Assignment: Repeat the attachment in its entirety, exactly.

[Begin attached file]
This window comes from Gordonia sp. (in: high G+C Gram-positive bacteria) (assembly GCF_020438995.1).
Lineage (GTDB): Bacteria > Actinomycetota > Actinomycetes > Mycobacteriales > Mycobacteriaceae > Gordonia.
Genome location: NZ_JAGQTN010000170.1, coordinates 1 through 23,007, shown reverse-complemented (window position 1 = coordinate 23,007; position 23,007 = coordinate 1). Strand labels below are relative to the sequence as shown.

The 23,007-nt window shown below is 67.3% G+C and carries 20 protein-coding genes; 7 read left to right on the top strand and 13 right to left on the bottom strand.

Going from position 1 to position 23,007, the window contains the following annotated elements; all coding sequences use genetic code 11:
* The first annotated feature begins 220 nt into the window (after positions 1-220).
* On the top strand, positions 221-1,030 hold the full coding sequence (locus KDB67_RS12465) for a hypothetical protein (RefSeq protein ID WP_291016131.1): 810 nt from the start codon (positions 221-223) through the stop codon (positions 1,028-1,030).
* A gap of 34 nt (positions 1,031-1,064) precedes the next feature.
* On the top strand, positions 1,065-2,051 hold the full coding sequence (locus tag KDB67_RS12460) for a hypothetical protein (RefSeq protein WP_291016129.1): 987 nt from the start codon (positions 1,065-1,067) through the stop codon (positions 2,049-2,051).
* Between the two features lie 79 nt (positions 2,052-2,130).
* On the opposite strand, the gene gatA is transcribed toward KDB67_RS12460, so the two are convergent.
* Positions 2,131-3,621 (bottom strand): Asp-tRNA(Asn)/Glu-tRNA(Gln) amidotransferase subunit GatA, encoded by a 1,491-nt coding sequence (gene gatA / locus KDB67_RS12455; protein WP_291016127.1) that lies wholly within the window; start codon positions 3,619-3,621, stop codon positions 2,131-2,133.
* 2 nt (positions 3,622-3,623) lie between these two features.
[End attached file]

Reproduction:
This window comes from Gordonia sp. (in: high G+C Gram-positive bacteria) (assembly GCF_020438995.1).
Lineage (GTDB): Bacteria > Actinomycetota > Actinomycetes > Mycobacteriales > Mycobacteriaceae > Gordonia.
Genome location: NZ_JAGQTN010000170.1, coordinates 1 through 23,007, shown reverse-complemented (window position 1 = coordinate 23,007; position 23,007 = coordinate 1). Strand labels below are relative to the sequence as shown.

The 23,007-nt window shown below is 67.3% G+C and carries 20 protein-coding genes; 7 read left to right on the top strand and 13 right to left on the bottom strand.

Going from position 1 to position 23,007, the window contains the following annotated elements; all coding sequences use genetic code 11:
* The first annotated feature begins 220 nt into the window (after positions 1-220).
* On the top strand, positions 221-1,030 hold the full coding sequence (locus KDB67_RS12465) for a hypothetical protein (RefSeq protein ID WP_291016131.1): 810 nt from the start codon (positions 221-223) through the stop codon (positions 1,028-1,030).
* A gap of 34 nt (positions 1,031-1,064) precedes the next feature.
* On the top strand, positions 1,065-2,051 hold the full coding sequence (locus tag KDB67_RS12460) for a hypothetical protein (RefSeq protein WP_291016129.1): 987 nt from the start codon (positions 1,065-1,067) through the stop codon (positions 2,049-2,051).
* Between the two features lie 79 nt (positions 2,052-2,130).
* On the opposite strand, the gene gatA is transcribed toward KDB67_RS12460, so the two are convergent.
* Positions 2,131-3,621 (bottom strand): Asp-tRNA(Asn)/Glu-tRNA(Gln) amidotransferase subunit GatA, encoded by a 1,491-nt coding sequence (gene gatA / locus KDB67_RS12455; protein WP_291016127.1) that lies wholly within the window; start codon positions 3,619-3,621, stop codon positions 2,131-2,133.
* 2 nt (positions 3,622-3,623) lie between these two features.